Written by: Drew Price
Muskellunge are the fish of legends—top-tier predators that are notoriously challenging to catch on even conventional tackle. Back in the mid ’90s, when I first started chasing muskies with a fly, people thought I was nuts. Now, these toothy monsters are part of fly-fishing culture.
Twenty-five years ago, there was almost nothing written about how to catch a musky on the fly. I would occasionally see Larry Dahlberg chucking flies at muskies on “The Hunt for Big Fish” tv show, but there was almost nothing else. Because there were no specialized flies or other gear for muskies, I started off with 8- and 9-weight rods, built my own leaders out of heavy monofilament, and used single-strand wire for the bite guard. I didn’t have a boat, finding access on foot was a big part of the game. I spent a lot of time casting the biggest Deceiver-style flies I could twist up, in water I could wade in—and it very rarely paid off.
Highs and Lows
I’ll never forget that first successful day. The weather was downright nasty in July. A thunderstorm was rolling in, and I probably should not have been standing mid-thigh in a river with a lightning rod in my hand; but I was obsessed. The fish were on the feed, and I managed to get two on the same day. Both measured in the upper 20s—not even “legal sized,” which was 30 inches at the time, but they were muskies. And I had finally broken the code . . . a little bit.
Next, I got a canoe and upgraded my gear as best I could. A new 10-weight made it easier to throw big flies and gave me more leverage during a fight. The old saltwater hooks that you had to file sharp before tying on them were replaced with hooks that started sharp and were designed for predators. New fly lines designed for \ bigger flies and new wire bite tippet came on the market. Different flies ended up in the box. My catch rates increased, bigger fish came to hand, and I even got a musky tattoo. I spent most of the summer chasing them, mostly floating by myself, looking for fish, and learning all I could. I rarely saw another angler.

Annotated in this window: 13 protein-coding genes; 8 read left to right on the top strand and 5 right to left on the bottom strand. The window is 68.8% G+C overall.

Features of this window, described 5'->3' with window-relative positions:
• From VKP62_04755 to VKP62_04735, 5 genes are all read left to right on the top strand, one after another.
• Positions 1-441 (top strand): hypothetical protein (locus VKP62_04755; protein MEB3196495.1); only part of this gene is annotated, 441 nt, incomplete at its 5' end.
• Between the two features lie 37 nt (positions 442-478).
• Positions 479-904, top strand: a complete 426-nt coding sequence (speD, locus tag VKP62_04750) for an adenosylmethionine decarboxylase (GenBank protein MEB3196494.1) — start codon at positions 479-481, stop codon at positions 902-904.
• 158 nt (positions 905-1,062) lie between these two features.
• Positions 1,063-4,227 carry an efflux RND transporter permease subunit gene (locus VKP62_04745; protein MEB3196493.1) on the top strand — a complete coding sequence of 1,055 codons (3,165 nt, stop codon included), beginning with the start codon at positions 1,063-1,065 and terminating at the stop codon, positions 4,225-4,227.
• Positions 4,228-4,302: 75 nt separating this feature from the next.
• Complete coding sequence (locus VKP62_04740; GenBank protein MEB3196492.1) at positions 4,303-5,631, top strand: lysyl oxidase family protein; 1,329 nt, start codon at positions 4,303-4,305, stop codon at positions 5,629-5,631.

Over the next decade, muskies got popular—really popular. Spots I had kept quiet for years were suddenly being discussed on the Internet. Lots of anglers showed up in places I hadn’t seen any before, and I became disheartened. I only hunted muskies on occasion, but I paid attention to all the changes going on in the sport, as well as the anglers driving that change. One name that became prominent was Blane Chocklett, who was having incredible success with big muskies on new, articulated flies.
Fast forward to 2021. I had been guiding for quite a while on Vermont’s Lake Champlain and had become well known for chasing bowfin. The MeatEater video series “Das Boat” was looking for a guide for bowfin in Vermont, and they got in touch. The two guys in my boat ended up being Oliver Nye and Blane Chocklett. Blane and I connected over our mutual love for the toothy, prehistoric bulldogs we were chasing. We got to know each other, and he saw what a diverse and amazing fishery that Lake Champlain has to offer. We kept in touch, and when he said he had some openings for muskies this winter, I immediately booked him.
In Search of a Giant
I headed to Virginia with all the right gear: three 11-weight rods and a 10; heavy fluorocarbon and bite wire; new sinking fly lines; and all the cold-weather gear I should need for January fishing. I was so excited that I could barely sleep the night before. I tend to be a bit excited at the best of times, and an opportunity like this just spools me up.
The weather was looking wonderful: mid 50s, a far cry from what I would normally be dealing with in Vermont in January. Blane picked me up, and we went out for breakfast to let the air and water warm up a bit. Over an omelet, he explained to me that we would have to play a bit of chess to find the right piece of water. Because of Blane and a few other guides’ success with large muskies in Virginia, there’s now a fair amount of competition. Success is a double edged sword, often leading to more people using the same water for the same purpose.
We drove around to find water that wasn’t being pressured, and we took our time. As we geared up to launch, I put together my Clearwater 11-weight set up, and Blane explained his rigging recommendations. We talked knots and leader building, and he explained why he prefers the Scientific Anglers Predator Nickel Titanium Wire for the bite tippet. For a fly, he suggested a black MegaChanger. There was no sense of hurry.